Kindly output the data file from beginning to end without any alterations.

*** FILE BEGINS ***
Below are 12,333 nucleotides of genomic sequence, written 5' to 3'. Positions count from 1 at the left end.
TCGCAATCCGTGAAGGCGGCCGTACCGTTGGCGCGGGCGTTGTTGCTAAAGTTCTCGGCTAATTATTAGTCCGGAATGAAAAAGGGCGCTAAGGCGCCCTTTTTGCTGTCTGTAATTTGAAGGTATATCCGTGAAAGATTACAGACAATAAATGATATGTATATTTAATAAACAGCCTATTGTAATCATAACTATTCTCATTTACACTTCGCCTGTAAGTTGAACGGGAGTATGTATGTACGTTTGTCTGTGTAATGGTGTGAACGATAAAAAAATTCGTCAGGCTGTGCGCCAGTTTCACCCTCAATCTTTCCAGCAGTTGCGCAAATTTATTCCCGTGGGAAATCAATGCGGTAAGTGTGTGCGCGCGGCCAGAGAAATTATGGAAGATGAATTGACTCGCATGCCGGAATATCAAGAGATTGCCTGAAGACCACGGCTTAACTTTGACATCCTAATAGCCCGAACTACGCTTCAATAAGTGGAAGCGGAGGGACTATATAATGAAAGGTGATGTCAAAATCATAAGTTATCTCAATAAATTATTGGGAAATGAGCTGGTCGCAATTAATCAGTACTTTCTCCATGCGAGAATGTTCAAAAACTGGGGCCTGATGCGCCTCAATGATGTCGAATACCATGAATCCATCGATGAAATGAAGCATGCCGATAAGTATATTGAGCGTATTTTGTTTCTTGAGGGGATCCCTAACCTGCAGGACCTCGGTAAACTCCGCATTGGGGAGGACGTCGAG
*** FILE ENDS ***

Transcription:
Below are 12,333 nucleotides of genomic sequence, written 5' to 3'. Positions count from 1 at the left end.
TCGCAATCCGTGAAGGCGGCCGTACCGTTGGCGCGGGCGTTGTTGCTAAAGTTCTCGGCTAATTATTAGTCCGGAATGAAAAAGGGCGCTAAGGCGCCCTTTTTGCTGTCTGTAATTTGAAGGTATATCCGTGAAAGATTACAGACAATAAATGATATGTATATTTAATAAACAGCCTATTGTAATCATAACTATTCTCATTTACACTTCGCCTGTAAGTTGAACGGGAGTATGTATGTACGTTTGTCTGTGTAATGGTGTGAACGATAAAAAAATTCGTCAGGCTGTGCGCCAGTTTCACCCTCAATCTTTCCAGCAGTTGCGCAAATTTATTCCCGTGGGAAATCAATGCGGTAAGTGTGTGCGCGCGGCCAGAGAAATTATGGAAGATGAATTGACTCGCATGCCGGAATATCAAGAGATTGCCTGAAGACCACGGCTTAACTTTGACATCCTAATAGCCCGAACTACGCTTCAATAAGTGGAAGCGGAGGGACTATATAATGAAAGGTGATGTCAAAATCATAAGTTATCTCAATAAATTATTGGGAAATGAGCTGGTCGCAATTAATCAGTACTTTCTCCATGCGAGAATGTTCAAAAACTGGGGCCTGATGCGCCTCAATGATGTCGAATACCATGAATCCATCGATGAAATGAAGCATGCCGATAAGTATATTGAGCGTATTTTGTTTCTTGAGGGGATCCCTAACCTGCAGGACCTCGGTAAACTCCGCATTGGGGAGGACGTCGAG